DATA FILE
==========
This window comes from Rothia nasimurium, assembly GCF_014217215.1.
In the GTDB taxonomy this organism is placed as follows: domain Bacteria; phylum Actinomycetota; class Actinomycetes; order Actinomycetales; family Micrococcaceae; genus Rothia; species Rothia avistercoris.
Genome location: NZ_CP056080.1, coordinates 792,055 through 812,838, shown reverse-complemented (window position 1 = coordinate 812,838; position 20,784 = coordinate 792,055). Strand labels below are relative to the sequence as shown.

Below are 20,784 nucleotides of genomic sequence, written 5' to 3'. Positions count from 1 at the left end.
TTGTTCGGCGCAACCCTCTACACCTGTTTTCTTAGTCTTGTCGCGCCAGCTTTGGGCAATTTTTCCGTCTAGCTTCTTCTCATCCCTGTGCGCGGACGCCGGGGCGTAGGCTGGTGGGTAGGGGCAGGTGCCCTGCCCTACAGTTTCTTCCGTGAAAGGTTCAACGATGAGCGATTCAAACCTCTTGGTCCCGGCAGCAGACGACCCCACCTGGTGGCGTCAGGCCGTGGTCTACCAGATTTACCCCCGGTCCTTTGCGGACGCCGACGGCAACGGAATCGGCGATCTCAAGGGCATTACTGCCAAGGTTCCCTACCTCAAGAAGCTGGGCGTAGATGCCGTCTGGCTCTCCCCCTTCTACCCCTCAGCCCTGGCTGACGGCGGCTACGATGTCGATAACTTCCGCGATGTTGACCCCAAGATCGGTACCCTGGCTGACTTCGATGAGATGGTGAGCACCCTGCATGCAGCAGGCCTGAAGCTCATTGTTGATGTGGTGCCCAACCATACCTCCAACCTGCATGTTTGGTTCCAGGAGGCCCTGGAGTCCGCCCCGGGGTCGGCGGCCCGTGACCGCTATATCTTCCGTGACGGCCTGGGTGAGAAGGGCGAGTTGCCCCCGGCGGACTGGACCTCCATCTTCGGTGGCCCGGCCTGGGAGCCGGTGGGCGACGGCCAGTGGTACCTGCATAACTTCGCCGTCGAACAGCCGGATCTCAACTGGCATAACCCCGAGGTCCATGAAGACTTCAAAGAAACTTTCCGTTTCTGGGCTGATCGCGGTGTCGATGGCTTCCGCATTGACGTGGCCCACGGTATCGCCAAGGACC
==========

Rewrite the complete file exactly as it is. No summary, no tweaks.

This window comes from Rothia nasimurium, assembly GCF_014217215.1.
In the GTDB taxonomy this organism is placed as follows: domain Bacteria; phylum Actinomycetota; class Actinomycetes; order Actinomycetales; family Micrococcaceae; genus Rothia; species Rothia avistercoris.
Genome location: NZ_CP056080.1, coordinates 792,055 through 812,838, shown reverse-complemented (window position 1 = coordinate 812,838; position 20,784 = coordinate 792,055). Strand labels below are relative to the sequence as shown.

Below are 20,784 nucleotides of genomic sequence, written 5' to 3'. Positions count from 1 at the left end.
TTGTTCGGCGCAACCCTCTACACCTGTTTTCTTAGTCTTGTCGCGCCAGCTTTGGGCAATTTTTCCGTCTAGCTTCTTCTCATCCCTGTGCGCGGACGCCGGGGCGTAGGCTGGTGGGTAGGGGCAGGTGCCCTGCCCTACAGTTTCTTCCGTGAAAGGTTCAACGATGAGCGATTCAAACCTCTTGGTCCCGGCAGCAGACGACCCCACCTGGTGGCGTCAGGCCGTGGTCTACCAGATTTACCCCCGGTCCTTTGCGGACGCCGACGGCAACGGAATCGGCGATCTCAAGGGCATTACTGCCAAGGTTCCCTACCTCAAGAAGCTGGGCGTAGATGCCGTCTGGCTCTCCCCCTTCTACCCCTCAGCCCTGGCTGACGGCGGCTACGATGTCGATAACTTCCGCGATGTTGACCCCAAGATCGGTACCCTGGCTGACTTCGATGAGATGGTGAGCACCCTGCATGCAGCAGGCCTGAAGCTCATTGTTGATGTGGTGCCCAACCATACCTCCAACCTGCATGTTTGGTTCCAGGAGGCCCTGGAGTCCGCCCCGGGGTCGGCGGCCCGTGACCGCTATATCTTCCGTGACGGCCTGGGTGAGAAGGGCGAGTTGCCCCCGGCGGACTGGACCTCCATCTTCGGTGGCCCGGCCTGGGAGCCGGTGGGCGACGGCCAGTGGTACCTGCATAACTTCGCCGTCGAACAGCCGGATCTCAACTGGCATAACCCCGAGGTCCATGAAGACTTCAAAGAAACTTTCCGTTTCTGGGCTGATCGCGGTGTCGATGGCTTCCGCATTGACGTGGCCCACGGTATCGCCAAGGACC